- File photo by Scott Morris
- Activists have concerns about mental health treatment in Santa Rita.
Alone in his cell in Santa Rita jail, Jesus Demetrius Dickey drank so much water that he died. Dickey was one of two inmates who died in a week in the jail last June. The Alameda County Sheriff’s Office, which runs the jail in Dublin, revealed little about the two deaths after they were reported, and until now not even Dickey’s name had been publicly released.
But the Express has obtained investigator’s and coroner’s reports through a public records request, revealing that Dickey, who was facing charges of kidnapping and sexual battery for two incidents in Berkeley, died from water intoxication. Dickey suffered from schizophrenia, which made him compulsively drink water, and he drank and drank until he died.
The other inmate who died in June, 23-year-old Dujuan Armstrong, was restrained. Because of the use of force involved, the case remains under investigation by the Alameda County District Attorney’s Office.
Activists and civil rights attorneys have recently raised concerns about the adequacy of mental health treatment in Santa Rita Jail in Dublin and are pointing to Dickey’s case as the latest example of negligent treatment of inmates suffering from severe mental illnesses. The sheriff’s office considers Dickey’s death an accident, but officials say they are working on ways to improve mental health services in the jails.
Dickey, 45, had a history of schizophrenia and was homeless when he was arrested in Berkeley on April 23. According to UC Berkeley police, Dickey had approached a student in the Durant Food Court at 1:15 a.m. and followed her back to Freeborn Hall, asking for a hug and grabbing her buttock along the way. When he tried to follow her into the dorm, a security guard told him to leave and called university police.
A police officer reviewed the dorm’s surveillance video and recognized Dickey. UCPD arrested him and connected him with another incident under investigation by city police. In that case, which happened about an hour before his arrest, police said that he tried to get into an apartment building on Durant Avenue across from campus and pinned a woman against a wall. When she tried to break free, he allegedly dragged her 20 yards down a hallway, pulled her to the ground in a stairwell, and got on top of her, putting his hand over her mouth to muffle her screams. While she was on the ground, the woman called 911 and Dickey fled.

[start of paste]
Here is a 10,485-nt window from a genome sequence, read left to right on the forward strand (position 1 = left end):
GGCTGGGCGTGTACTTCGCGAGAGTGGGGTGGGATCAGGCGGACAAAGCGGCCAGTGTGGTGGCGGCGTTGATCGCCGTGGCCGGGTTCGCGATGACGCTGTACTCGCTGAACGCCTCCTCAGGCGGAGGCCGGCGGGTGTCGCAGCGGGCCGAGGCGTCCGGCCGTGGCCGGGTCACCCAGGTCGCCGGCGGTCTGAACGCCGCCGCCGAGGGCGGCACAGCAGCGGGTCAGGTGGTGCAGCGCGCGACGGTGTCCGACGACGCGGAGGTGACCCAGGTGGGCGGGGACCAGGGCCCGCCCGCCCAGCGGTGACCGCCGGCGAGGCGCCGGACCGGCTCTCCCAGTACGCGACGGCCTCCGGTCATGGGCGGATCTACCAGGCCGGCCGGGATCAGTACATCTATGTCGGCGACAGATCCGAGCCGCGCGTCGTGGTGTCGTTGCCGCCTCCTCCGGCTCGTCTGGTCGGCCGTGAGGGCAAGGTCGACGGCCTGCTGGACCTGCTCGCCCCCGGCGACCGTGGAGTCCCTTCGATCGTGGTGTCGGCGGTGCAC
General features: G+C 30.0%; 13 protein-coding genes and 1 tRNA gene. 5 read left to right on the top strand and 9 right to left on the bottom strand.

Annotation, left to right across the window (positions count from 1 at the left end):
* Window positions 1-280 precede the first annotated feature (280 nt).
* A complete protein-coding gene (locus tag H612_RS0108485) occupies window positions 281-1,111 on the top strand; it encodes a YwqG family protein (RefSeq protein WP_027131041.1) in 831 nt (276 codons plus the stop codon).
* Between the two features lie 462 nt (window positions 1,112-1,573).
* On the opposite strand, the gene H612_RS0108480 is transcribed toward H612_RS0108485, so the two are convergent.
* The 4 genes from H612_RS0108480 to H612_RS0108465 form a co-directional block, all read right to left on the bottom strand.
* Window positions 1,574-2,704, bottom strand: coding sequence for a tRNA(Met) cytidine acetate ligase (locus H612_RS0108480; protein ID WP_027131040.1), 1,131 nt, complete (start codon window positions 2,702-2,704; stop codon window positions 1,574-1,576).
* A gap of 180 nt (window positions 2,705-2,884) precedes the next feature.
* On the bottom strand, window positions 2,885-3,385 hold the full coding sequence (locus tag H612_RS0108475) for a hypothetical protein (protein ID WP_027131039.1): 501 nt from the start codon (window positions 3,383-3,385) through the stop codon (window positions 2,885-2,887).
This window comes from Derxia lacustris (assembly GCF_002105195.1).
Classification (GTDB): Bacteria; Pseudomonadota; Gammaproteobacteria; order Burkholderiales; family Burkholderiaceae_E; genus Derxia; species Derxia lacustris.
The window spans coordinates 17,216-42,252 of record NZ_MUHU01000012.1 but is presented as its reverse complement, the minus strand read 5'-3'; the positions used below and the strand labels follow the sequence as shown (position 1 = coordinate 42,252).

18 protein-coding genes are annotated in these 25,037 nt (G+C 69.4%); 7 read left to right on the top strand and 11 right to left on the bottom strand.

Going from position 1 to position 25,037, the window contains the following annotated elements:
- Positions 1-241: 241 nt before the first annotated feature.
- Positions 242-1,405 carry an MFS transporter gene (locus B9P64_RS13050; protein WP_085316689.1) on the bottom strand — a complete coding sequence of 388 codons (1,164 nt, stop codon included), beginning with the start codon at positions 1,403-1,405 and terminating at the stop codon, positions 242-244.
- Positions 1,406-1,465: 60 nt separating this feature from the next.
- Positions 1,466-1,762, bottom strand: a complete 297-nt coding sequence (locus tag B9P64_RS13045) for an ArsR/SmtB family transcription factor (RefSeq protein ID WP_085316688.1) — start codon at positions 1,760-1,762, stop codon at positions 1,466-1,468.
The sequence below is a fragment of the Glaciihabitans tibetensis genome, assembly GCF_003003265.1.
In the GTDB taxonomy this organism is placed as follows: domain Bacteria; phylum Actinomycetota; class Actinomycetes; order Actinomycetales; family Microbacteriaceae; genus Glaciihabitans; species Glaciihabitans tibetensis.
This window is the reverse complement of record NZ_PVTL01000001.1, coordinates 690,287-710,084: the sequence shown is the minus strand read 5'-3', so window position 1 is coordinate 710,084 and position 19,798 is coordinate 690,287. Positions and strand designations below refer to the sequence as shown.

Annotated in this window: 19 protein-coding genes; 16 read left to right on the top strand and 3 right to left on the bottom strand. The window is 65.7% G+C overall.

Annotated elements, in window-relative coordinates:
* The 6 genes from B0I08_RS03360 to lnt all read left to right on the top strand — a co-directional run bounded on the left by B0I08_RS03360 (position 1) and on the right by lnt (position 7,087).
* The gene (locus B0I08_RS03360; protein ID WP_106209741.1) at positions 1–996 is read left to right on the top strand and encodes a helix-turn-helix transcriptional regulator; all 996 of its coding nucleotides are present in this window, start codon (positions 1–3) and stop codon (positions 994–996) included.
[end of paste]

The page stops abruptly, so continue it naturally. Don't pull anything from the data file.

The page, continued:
The woman later picked him out of a lineup. He was charged with kidnapping to commit a sex crime, first-degree burglary, indecent exposure, and sexual battery.
Two days after his arrest, Dickey was brought to Santa Rita, where he was initially assigned to Housing Unit 9, the jail’s behavioral health unit, but two days later was reclassified to a different housing unit. According to the coroner’s report, he was moved to a different pod on June 6, because he was not getting along with other inmates. On June 23, he was placed in a cell alone.
At that point, he was in Housing Unit 8, a special handling unit for inmates who have been segregated because of their gang affiliation, sexual orientation, or charges involving sex crimes.
Sheriff’s Sgt. Ray Kelly said that despite being placed in a cell alone, Dickey was not being held in isolation and participated in normal activities with other inmates, including going to breakfast the morning he died. Another inmate, a friend of Dickey’s, said he played chess with him the night before and saw Dickey at breakfast at about 4 a.m., according to the sheriff’s report.
Dickey had been prescribed Olanzapine, an antipsychotic used to treat mental health issues such as schizophrenia and bipolar disorder, but apparently hadn’t been taking it. During his autopsy, county Chief Pathologist Dr. Michael Ferenc found two Olanzapine pills and two Benadryl pills in a crumpled paper cup stuffed in Dickey’s sock.
Kelly said that as a matter of sheriff’s office policy, deputies at Santa Rita check that inmates have swallowed their pills when they’re given medication. “It’s a system designed to make sure that people are taking their meds appropriately,” Kelly said. “However, if you stash it in your throat or in the back of your mouth somewhere, we can’t see it.”
On June 26 at 8:13 a.m., guards opened the cell doors in Dickey’s pod so the inmates could come out for recreation time. But Dickey didn’t come out. Other inmates noticed him on the cell floor and yelled, “man down.”